Drug addiction is a blight on people’s lives and on society but the solution to the problem is not just an individual one.
Society can and must help those who fall victim to addition to drugs – from alcohol and nicotine through to illegal drugs.
And in the UK, there are three exemplar programs looking to tackle the problems of addiction.
In Brighton on the south coast of England, a new music video has been produced where the entire cast is made up of people in recovery from drug and alcohol addiction, shot against the city’s iconic backdrop.
This new approach to making music springs from the creative talents of We Are Not Saints – an independent record label in Hove dedicated to finding and working with people with real talent who are in recovery from drug and alcohol addiction.
The video launches the debut single from Jim Trickster, a Brighton-based musician who is in recovery himself.
But the illegal drugs market is constantly evolving with new synthetic drugs hitting the market on a daily basis. To help the management of drug misuse the NHS and a charity partner came together to host the UK’s first Novel Drug Trends conference.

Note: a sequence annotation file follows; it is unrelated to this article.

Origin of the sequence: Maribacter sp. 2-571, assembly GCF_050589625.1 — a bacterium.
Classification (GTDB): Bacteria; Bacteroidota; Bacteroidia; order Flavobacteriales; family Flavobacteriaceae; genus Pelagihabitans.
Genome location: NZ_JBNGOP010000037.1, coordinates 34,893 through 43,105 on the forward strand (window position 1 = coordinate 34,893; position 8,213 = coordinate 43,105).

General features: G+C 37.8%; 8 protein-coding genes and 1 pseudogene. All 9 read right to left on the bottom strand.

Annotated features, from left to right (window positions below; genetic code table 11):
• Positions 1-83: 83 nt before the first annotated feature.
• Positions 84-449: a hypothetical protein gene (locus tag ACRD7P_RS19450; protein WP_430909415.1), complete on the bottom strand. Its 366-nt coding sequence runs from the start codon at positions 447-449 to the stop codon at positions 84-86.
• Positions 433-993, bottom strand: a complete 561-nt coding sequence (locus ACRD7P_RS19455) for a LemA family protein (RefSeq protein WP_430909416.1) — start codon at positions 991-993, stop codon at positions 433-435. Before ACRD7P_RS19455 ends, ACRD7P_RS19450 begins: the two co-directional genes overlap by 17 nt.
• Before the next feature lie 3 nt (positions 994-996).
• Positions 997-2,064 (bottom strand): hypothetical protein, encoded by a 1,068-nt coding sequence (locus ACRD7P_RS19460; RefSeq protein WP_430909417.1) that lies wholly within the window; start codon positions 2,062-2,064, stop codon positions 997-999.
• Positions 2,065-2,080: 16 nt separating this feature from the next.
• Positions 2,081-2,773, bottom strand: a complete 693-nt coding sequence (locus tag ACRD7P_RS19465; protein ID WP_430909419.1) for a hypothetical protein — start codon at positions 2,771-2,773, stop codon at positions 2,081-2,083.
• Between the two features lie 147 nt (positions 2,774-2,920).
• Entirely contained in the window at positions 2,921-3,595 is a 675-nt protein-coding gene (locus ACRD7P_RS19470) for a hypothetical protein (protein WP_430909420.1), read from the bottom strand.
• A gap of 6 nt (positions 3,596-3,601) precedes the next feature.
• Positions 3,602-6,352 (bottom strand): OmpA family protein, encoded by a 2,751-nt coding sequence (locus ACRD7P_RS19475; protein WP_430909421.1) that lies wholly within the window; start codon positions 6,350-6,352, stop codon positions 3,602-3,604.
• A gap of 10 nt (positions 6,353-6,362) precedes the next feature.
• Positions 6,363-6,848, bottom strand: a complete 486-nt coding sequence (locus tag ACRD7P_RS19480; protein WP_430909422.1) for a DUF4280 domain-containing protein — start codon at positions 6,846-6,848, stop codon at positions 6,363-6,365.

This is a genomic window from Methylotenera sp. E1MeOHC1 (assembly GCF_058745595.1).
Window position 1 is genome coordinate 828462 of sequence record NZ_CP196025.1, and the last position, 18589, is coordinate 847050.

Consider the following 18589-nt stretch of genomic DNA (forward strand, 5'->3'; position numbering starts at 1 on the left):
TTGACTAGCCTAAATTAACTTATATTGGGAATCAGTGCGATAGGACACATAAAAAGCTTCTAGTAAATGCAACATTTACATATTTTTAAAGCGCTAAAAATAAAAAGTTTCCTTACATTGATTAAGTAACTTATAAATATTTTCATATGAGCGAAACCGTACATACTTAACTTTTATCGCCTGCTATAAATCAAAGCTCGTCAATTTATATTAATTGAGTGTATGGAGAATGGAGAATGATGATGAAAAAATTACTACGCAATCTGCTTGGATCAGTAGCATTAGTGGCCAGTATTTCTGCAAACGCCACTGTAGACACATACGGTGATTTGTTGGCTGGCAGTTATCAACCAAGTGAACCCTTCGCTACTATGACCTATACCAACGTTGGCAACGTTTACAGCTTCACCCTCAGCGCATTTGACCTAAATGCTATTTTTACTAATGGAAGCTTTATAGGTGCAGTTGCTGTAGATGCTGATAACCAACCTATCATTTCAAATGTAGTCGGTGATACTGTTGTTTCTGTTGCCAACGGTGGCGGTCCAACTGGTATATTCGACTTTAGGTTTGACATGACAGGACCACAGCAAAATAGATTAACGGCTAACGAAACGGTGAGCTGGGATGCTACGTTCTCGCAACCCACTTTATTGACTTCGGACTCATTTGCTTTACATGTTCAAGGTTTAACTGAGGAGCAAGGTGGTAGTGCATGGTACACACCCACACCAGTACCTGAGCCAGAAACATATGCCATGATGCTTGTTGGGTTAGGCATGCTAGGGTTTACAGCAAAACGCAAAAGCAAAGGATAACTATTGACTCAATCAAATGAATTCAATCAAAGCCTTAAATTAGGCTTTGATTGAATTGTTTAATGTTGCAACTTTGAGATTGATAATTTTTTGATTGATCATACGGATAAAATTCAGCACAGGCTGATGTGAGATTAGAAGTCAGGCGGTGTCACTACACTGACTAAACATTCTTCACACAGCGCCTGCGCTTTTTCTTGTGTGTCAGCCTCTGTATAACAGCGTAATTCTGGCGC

The conference examined the risks and challenges from the newer synthetic Novel Psychoactive Substances (NPS) such as “Spice” and those formally known as “legal highs.”
Over 130 professionals attended from a range of fields related to the management of drug misuse including; expert psychiatrists, psychologists and trainees from C&I and other health organisations, as well as prison officials.
The Forward Trust co-hosted the conference, in partnership with Camden and Islington NHS Foundation Trust at the end of 2018.
Meanwhile to tackle the problems associated with alcohol addiction and drink driving, campaigners are urging the British government to make it compulsory for convicted drink-drivers to use alcohol interlocks – a device that is fitted to the ignition of a vehicle to prevent it from being started until a clear breath sample is given.
The interlock devices are already in use or being trialed in much of Europe including Sweden, Denmark, Poland, Belgium and the Netherlands as well as in North America and Australia. In fact, in Australia, where interlocks have been used in the state of Victoria for 11 years, drink-drivers were prevented from starting their cars on 250,000 occasions.
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